- Someone who wants to steal your purebred to breed their own dogs will be less motivated to do so
What’s involved in the spaying or neutering procedure?
At the age of six months, or after that, you’ll want to have your dog spayed or neutered. The spay procedure is done on female dogs, and the neuter procedure is done on male dogs. Both procedures are done under anesthesia.
During the operation, in a female, both the uterus and the ovaries are removed. Stitches close the incision. Depending on your dog’s personality or how large the incision was, your dog may need to wear a cone until the stitches heal. Your veterinarian will give you exact aftercare instructions.
During the operation, in a male, the testicles are removed. The incision is tiny and, in many cases, allowed to scab over before being sent home. Stitches are usually not required for the males, and therefore cones typically aren’t as well. Exceptions can be made for dogs that will bother the wound too much. Your vet will instruct you on what behaviors to observe.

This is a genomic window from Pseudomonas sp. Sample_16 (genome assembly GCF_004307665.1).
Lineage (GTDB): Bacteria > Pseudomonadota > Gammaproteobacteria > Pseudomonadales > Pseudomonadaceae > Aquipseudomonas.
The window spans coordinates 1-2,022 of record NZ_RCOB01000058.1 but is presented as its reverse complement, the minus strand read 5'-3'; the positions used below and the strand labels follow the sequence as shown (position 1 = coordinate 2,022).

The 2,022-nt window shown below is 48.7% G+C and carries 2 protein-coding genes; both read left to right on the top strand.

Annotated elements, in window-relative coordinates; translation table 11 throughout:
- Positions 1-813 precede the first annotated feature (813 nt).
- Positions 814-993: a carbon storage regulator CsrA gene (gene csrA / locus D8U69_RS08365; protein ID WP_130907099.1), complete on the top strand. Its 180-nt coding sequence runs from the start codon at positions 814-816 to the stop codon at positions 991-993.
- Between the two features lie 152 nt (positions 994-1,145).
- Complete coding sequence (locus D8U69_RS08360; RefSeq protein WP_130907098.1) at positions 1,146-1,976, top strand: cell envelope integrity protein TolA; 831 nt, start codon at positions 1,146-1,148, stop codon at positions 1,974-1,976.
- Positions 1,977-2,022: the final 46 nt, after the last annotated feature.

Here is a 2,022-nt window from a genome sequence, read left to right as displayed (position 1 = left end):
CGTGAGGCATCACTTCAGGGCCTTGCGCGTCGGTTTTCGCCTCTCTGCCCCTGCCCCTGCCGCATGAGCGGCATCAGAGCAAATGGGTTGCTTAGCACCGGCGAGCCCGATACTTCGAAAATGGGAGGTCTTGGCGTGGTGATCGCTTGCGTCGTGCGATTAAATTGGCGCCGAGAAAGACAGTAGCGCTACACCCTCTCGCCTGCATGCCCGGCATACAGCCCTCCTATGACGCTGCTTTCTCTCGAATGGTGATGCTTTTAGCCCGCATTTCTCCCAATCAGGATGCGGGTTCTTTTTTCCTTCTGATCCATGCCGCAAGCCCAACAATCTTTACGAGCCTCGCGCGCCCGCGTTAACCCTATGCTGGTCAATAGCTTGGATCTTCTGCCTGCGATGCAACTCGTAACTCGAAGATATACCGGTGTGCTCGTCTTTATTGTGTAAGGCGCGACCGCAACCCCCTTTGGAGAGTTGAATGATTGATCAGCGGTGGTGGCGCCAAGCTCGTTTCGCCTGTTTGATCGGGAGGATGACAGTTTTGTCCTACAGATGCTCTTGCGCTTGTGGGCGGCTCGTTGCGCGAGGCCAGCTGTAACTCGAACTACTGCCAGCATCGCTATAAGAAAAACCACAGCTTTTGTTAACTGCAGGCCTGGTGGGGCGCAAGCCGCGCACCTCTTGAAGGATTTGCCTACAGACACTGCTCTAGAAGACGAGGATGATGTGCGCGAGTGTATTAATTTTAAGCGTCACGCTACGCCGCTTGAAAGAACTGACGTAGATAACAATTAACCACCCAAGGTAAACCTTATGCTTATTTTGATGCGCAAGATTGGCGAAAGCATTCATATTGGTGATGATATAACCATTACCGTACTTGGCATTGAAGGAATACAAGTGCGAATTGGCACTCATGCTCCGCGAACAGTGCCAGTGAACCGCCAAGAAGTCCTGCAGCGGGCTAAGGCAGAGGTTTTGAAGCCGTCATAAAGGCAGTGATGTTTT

Are neutering and spaying the only choices for sterilizing my dog?
Some vets will only remove the female dog’s ovaries and not the uterus, and some will only remove the uterus but not the ovaries. There are arguments in the veterinary community over the benefits of each of these options. While both options will leave a female dog sterile (unable to produce a litter), the dog will still produce sex hormones and go into heat. This means for three weeks every six to eight months, the female dog may be acutely more aware, more aggressive, more flamboyant, and display other potentially unwanted behaviors.
There is a long-held thought process that says if you’re going to do surgery to remove one or the other, you might as well remove both while you’re there, to prevent the unwanted behaviors later. After several years of this practice, some of it is being called into question. You should always ask the veterinarian if a complete spay procedure will be done for the female and discuss your options so you can choose what is best for your lifestyle and your dog.
There is no partial neuter procedure for males.